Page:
One of the other things that we have been doing is, because we are now taking on a marketing role, looking for a partner so we have opened the office with Wine Australia. Obviously there is a linkage between seafood and wine and we see that as a logical step. Wine Australia has a lot of experience in marketing, so we have opened this office with six staff members in Adelaide. That is why our numbers are increasing. Our numbers are also increasing because gross value of production has gone up quite a lot in the last two years with the Australian fuel prices, the Australian exchange rates—

Senator CAROL BROWN: Sorry to interrupt—

Dr Hone : So the answer is we did not relocate.

Senator CAROL BROWN: I just want to clarify, you opened a new office in Adelaide?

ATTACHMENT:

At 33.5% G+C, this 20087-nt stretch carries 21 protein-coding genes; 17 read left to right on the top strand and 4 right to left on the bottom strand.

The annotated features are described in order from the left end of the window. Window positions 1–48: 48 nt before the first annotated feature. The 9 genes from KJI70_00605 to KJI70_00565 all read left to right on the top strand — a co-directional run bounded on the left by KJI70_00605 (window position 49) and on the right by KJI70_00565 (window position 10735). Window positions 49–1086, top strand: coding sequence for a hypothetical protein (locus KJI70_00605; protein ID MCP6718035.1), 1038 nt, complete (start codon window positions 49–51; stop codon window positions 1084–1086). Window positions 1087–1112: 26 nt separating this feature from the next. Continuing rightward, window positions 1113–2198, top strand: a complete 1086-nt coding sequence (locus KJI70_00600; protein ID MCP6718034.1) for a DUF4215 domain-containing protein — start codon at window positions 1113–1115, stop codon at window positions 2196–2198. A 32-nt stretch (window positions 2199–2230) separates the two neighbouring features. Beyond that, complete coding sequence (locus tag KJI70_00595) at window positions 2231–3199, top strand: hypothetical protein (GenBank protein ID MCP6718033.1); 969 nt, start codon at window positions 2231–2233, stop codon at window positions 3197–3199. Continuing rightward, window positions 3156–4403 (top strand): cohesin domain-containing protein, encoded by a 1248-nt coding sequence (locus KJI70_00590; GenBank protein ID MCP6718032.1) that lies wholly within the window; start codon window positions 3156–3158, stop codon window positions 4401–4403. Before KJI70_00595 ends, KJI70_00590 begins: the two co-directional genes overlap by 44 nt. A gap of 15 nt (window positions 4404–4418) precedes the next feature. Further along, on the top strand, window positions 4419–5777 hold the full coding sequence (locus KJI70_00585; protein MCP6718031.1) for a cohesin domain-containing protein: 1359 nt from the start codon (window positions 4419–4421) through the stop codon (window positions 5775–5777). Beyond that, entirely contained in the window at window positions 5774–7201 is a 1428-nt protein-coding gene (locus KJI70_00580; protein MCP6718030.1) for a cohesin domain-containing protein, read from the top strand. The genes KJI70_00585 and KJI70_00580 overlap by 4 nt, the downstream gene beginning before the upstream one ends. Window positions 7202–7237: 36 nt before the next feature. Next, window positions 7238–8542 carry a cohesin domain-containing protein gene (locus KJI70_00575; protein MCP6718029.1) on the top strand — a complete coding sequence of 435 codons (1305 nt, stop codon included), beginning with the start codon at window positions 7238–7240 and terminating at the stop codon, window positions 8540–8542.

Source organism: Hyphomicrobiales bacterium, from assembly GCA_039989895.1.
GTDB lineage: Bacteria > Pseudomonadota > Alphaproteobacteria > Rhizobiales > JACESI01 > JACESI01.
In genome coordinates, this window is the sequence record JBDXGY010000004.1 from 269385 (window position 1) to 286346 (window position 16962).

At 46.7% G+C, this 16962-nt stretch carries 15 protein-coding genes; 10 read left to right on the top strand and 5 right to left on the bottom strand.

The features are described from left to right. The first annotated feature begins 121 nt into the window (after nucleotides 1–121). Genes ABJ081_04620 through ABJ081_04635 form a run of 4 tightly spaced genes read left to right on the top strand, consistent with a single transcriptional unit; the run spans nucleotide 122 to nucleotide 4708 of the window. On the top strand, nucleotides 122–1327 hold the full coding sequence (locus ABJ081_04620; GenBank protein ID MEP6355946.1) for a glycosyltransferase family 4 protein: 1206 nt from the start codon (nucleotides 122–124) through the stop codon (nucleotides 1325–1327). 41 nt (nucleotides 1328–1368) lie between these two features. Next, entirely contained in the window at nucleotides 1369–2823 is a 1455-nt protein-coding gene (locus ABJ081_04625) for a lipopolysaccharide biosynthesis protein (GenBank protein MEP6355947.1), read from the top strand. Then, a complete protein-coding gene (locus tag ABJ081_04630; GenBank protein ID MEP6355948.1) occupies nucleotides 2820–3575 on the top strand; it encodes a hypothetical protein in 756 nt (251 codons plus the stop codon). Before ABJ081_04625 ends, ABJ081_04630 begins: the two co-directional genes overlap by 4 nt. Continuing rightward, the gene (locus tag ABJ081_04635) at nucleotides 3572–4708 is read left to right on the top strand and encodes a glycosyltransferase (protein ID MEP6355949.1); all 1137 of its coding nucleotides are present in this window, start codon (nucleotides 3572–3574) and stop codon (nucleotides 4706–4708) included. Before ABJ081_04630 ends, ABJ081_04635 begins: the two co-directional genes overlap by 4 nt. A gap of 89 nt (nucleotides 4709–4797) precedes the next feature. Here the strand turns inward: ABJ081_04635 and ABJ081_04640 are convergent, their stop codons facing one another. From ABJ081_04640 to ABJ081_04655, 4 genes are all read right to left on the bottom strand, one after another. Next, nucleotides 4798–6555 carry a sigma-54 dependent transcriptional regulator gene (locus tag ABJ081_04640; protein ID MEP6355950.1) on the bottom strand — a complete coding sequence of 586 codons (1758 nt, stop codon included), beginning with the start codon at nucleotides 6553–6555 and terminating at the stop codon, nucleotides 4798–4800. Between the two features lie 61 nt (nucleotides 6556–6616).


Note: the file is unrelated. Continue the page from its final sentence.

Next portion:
Dr Hone : We opened a new office, yes.

Senator CAROL BROWN: Obviously the government was indicating that there would be a relocation to Adelaide but you have opened this new office in Adelaide. So the 21 staff that you mention, do they include the six in Adelaide?

Dr Hone : That is correct.

Senator CAROL BROWN: You indicated that that was a first step or first stage?

Dr Hone : Yes, that is right. Our goal is to provide more regional presence. You might want to call it decentralisation but the goal is to have more of our staff members in different areas. One of the areas that we have been looking at is the north, we are looking further in the west and we are trying to do that in a structured approach. Our goal is to deliver better services to our industry. When we use the word 'industry', we have also got Indigenous, commercial and recreational. Commercial is both wild catch and aquaculture. So it is about delivering a better service.